— Like a LOT of writers (including me!), coffee was Honoré de Balzac’s poison. But he wasn’t drinking Lattes. He would drink large quantities of black coffee, ensuring that he could write for a full 48 hours straight. Yikes!

— In Cold Blood novelist Truman Capote described himself as a ‘horizontal author’. “I can’t think unless I’m lying down, either in bed or stretched on a couch and with a cigarette and coffee handy,” he told The Paris Review in 1957. “I’ve got to be puffing and sipping. As the afternoon wears on, I shift from coffee to mint tea to sherry to martinis.”

— The author of Blue Angel, Francine Prose, wears her husband’s “red and black checked flannel pajama pants and a T-shirt.” In a 1998 interview with Kate Bolick at The Atlantic, Prose says, “Fortunately, or unfortunately, we live in a strange apartment with one twenty-foot-high window facing a brick wall, about a foot and a half away. Not much of a view. So when I’m at my desk I feel like I can work undistracted. I might as well be in the country. Writing while facing a wall, incidentally, seems to me the perfect metaphor for being a writer.”

— Not only did the Three Musketeers author Alexandre Dumas insist upon himself a colour-coded system of writing (pink for non-fiction, blue for fiction and yellow for poetry), he reportedly sat below the Arc de Triomphe in Paris every morning and ate an apple for inspiration. An apple a day, keeps the procrastination away, clearly.

— William Faulkner preferred to type with his toes instead of his fingers. He kept his shoes on his hands while he worked.

— It is widely known that Hemingway, following years of work in his basement genetics lab, invented a new kind of cat with six toes. Why? I’ve no idea. But before he sat down to write, Hemingway would go over his writing goals for the day with these cats. He refused to share such things with other, normal toed cats, which he considered to be poor listeners. They’re also usually incredibly disinterested, I find. He also famously said he wrote 500 words a day, mostly in the mornings to avoid the heat. In a letter to F. Scott Fitzgerald in 1934, he wrote, “I write one page of masterpiece to ninety-one pages of shit. I try to put the shit in the wastebasket.”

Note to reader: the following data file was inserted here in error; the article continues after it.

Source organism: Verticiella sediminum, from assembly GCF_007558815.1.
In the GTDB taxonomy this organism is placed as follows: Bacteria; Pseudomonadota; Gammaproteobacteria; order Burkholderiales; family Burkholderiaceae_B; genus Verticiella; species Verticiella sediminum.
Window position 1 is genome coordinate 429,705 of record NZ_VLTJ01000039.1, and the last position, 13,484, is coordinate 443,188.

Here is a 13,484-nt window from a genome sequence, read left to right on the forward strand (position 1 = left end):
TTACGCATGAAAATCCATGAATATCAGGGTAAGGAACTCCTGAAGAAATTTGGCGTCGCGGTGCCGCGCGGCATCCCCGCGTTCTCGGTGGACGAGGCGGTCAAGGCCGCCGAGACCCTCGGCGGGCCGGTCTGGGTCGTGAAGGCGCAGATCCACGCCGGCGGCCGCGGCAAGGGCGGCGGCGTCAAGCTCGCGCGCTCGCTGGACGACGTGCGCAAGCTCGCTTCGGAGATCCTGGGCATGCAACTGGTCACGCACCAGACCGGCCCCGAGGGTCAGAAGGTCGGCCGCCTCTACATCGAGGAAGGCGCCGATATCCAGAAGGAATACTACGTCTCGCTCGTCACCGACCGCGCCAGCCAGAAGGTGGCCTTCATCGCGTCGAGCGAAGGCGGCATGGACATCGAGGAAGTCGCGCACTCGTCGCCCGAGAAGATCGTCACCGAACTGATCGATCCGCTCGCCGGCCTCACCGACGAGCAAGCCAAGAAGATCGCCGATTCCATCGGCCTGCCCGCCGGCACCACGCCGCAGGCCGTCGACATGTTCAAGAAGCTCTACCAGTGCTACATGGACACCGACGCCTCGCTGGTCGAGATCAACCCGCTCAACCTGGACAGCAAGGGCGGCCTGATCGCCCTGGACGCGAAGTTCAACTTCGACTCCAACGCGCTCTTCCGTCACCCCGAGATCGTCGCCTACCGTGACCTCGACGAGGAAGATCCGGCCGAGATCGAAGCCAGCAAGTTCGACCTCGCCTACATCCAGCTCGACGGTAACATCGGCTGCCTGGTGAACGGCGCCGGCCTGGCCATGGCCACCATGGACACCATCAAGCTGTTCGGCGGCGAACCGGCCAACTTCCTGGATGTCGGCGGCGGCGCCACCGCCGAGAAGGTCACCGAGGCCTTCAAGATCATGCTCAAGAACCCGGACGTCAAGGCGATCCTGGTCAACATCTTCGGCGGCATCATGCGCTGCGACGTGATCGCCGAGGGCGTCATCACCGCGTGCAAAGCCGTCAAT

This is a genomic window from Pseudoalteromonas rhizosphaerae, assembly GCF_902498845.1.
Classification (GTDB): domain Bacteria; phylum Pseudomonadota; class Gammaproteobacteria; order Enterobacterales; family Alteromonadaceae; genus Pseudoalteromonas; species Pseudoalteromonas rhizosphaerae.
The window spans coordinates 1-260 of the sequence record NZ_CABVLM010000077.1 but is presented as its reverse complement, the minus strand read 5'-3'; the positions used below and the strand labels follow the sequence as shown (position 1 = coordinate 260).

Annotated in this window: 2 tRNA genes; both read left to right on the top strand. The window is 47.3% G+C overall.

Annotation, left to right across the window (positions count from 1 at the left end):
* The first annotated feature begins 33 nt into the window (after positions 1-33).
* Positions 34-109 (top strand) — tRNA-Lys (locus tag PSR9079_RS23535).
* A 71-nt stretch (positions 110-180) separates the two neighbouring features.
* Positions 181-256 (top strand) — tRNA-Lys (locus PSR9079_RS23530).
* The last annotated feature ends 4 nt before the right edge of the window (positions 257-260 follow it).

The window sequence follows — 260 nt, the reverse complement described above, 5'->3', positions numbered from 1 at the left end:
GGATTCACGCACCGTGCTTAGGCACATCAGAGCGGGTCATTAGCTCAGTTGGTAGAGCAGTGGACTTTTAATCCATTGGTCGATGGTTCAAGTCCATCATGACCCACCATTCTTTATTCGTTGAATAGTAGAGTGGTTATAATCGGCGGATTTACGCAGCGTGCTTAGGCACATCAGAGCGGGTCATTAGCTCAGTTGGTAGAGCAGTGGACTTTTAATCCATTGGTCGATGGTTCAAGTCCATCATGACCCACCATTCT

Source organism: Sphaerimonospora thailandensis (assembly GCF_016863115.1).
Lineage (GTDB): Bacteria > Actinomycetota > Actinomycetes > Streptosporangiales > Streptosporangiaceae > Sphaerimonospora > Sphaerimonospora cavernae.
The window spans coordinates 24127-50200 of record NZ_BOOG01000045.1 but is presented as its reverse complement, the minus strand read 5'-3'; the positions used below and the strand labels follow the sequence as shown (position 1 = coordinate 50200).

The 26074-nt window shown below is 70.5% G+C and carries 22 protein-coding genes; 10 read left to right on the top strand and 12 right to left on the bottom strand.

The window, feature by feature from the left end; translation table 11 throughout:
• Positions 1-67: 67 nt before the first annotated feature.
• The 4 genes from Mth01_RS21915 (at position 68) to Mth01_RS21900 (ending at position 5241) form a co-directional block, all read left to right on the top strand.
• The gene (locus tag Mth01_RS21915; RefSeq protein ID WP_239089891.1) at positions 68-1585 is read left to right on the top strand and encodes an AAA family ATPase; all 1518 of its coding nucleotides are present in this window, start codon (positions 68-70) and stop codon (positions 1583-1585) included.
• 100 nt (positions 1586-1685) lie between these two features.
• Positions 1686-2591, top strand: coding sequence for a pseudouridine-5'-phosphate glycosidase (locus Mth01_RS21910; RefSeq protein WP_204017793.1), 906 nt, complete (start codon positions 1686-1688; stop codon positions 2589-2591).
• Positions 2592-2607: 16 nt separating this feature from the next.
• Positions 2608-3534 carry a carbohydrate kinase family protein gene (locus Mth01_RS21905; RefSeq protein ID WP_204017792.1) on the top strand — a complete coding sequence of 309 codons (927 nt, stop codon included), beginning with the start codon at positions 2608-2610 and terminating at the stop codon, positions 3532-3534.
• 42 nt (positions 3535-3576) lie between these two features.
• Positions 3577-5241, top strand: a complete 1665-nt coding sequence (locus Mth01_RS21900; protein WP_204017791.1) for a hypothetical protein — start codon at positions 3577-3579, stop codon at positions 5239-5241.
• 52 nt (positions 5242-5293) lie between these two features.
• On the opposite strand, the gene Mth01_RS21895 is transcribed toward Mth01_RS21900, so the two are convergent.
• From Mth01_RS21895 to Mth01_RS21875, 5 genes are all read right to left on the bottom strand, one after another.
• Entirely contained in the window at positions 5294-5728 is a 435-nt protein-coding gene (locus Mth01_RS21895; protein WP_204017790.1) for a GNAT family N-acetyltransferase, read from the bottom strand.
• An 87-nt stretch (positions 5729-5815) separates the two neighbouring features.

— Visitors looking for T.S. Elliot at a hideaway on Charing Cross Road were asked to inquire at the porter’s lodge for a man known only as “The Captain.” Upstairs, Eliot’s face was “tinted green with powder to look cadaverous.”

 

So the next time you think the way someone keeps track of their writing, writes at all, where or how they do it is odd, remember that it’s the end product that matters. Everyone’s writing process will be different from yours, and if it’s especially eccentric, you’re in good company! 🙂

 

*Thanks to MSN.com, Wikipedia, and Shortlist.com for the examples.